Did you think about the water footprint of clothes at your last shopping? You may have bought two or three cloth items without knowing this fact. That is, your favorite cloth has consumed more water than you have been drunk in the last two years.
Yes, this is an impossible fact to believe. But it is the truth. With the climate change debate, we mostly discuss the carbon footprint. And take measures to reduce carbon emission as individuals. But we give little attention to our water footprint as individuals.
The water footprint defines the total volume of fresh water required to produce the goods and services.
Apparel companies make 20 clothing items targeting one head per year. Fast fashion has made this requirement.
Cotton wants more water
Within natural fibers, cotton is the most common fiber in the apparel industry to make clothes. Also, there is a high demand for cotton clothing.
Cotton requires a lot of water to make an end product. According to the World Wildlife Fund, 2700 Liters of water requires to make a cotton t-shirt. This amount of water is enough for one man to survive for two and a half years.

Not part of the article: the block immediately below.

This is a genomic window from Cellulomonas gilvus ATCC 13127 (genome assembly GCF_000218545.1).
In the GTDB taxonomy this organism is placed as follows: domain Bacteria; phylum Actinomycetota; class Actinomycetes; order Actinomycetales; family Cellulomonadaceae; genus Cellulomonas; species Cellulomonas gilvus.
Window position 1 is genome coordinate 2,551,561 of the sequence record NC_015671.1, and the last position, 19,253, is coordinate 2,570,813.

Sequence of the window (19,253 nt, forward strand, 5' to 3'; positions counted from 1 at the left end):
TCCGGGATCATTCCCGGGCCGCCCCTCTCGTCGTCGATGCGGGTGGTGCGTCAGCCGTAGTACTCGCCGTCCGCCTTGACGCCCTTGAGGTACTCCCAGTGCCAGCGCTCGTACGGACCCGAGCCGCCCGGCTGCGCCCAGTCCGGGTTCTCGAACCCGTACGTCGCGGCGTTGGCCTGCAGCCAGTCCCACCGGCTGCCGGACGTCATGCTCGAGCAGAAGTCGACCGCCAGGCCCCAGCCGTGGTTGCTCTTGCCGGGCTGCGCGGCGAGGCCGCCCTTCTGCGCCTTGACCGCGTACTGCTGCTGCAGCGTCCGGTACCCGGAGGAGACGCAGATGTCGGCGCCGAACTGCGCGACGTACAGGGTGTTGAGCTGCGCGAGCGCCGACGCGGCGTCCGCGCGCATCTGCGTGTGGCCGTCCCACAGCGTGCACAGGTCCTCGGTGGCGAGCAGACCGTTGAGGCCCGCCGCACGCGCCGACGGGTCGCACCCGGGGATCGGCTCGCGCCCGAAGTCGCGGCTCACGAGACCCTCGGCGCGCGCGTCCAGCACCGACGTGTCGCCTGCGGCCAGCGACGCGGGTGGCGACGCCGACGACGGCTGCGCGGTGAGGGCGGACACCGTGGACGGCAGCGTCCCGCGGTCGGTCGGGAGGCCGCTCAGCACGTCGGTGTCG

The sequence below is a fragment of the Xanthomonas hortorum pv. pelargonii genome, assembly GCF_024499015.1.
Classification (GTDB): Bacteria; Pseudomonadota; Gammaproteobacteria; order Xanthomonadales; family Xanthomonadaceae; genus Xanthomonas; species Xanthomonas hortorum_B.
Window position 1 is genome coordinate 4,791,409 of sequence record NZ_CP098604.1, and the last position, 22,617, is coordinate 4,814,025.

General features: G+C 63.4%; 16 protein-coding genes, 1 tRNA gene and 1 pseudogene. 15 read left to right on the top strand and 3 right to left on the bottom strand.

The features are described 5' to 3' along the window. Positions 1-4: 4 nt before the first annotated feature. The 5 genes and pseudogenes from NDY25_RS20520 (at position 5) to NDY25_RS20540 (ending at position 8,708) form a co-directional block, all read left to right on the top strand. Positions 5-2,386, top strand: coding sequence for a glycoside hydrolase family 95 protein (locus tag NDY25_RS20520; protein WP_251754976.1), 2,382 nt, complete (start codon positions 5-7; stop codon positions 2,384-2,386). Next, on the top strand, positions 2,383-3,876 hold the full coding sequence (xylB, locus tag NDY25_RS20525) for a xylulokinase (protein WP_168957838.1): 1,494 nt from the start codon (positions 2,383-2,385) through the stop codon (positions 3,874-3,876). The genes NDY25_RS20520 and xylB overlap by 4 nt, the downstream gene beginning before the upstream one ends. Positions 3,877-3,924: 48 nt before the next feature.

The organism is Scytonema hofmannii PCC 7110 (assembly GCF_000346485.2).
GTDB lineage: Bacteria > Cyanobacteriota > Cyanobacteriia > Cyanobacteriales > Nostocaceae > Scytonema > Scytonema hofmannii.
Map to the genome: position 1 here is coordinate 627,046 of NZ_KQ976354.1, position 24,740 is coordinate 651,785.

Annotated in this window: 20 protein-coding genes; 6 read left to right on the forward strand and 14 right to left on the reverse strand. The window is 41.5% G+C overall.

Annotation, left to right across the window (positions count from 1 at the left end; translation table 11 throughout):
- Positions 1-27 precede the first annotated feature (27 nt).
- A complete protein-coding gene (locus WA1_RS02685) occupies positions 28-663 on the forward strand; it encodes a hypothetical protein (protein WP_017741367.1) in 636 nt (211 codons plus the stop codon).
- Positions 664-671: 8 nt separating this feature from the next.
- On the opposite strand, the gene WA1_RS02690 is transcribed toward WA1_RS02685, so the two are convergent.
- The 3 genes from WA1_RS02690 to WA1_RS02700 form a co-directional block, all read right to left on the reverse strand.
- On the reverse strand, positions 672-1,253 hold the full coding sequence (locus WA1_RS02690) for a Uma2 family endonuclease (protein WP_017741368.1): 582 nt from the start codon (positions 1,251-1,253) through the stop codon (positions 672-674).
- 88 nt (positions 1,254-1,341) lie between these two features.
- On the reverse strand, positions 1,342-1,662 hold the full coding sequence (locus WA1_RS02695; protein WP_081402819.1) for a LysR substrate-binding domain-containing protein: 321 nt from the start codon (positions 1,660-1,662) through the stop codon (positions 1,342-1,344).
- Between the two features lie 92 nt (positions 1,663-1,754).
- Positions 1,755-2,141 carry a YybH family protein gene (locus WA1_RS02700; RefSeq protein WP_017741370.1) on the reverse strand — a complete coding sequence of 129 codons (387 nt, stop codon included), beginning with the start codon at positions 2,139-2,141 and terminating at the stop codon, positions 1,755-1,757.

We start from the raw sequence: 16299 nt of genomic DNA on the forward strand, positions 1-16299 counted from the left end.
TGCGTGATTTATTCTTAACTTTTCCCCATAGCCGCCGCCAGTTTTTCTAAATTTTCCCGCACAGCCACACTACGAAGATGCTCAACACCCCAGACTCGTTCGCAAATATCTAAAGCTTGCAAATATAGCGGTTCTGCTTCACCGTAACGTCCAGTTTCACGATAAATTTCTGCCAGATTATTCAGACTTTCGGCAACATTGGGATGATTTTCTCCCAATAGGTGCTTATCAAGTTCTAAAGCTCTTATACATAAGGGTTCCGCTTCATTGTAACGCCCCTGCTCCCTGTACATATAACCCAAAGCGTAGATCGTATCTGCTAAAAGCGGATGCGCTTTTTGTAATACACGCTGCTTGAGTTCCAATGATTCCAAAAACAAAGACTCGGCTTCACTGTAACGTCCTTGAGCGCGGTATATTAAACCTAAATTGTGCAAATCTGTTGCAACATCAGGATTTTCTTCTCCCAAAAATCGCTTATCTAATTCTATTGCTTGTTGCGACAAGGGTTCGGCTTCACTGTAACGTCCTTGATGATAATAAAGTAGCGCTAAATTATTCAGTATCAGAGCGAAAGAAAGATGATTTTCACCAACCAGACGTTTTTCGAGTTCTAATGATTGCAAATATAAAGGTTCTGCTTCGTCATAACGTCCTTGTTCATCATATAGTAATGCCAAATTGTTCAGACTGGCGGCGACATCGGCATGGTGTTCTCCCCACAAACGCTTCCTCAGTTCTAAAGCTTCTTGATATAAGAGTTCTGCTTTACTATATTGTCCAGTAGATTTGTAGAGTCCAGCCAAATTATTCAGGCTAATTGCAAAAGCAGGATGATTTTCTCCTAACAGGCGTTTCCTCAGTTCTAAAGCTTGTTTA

A pair of jeans requires more clothes than a shirt. Yes, It consumes more water. A pair of jeans takes 8000 liters to come to your hand. As an average, cotton fabric drinks 10000 Liters per one Kilogram.
This amount of water represents all stages of production, from raw material preparation to delivery. So, companies able to reduce a little amount of footprint with cleaner production practices. But it is a limited solution.
Why should you care about your clothes’ water footprint?
There is no sustainable alternative for cotton clothes. The synthetic clothes have more carbon footprint than cotton fabric.
In a year, we throw 85% of our garments to bury in landfills. Only 15% of them involve recycling. See, It looks like only wasting clothes. But the underline situation is shorting our water sources.
On this planet, We have limited water sources as potable water. But all of our industrialized products consume these limited freshwater sources. They produce those products targeting our requirements. Therefore as consumers, we can have sustainable practices to save water.
Finally, Before you give your old fashioned clothes to the municipal council garbage truck. Try to reuse, Sell them for recycling companies or think about donating. Then, you will indirectly ensure your water security.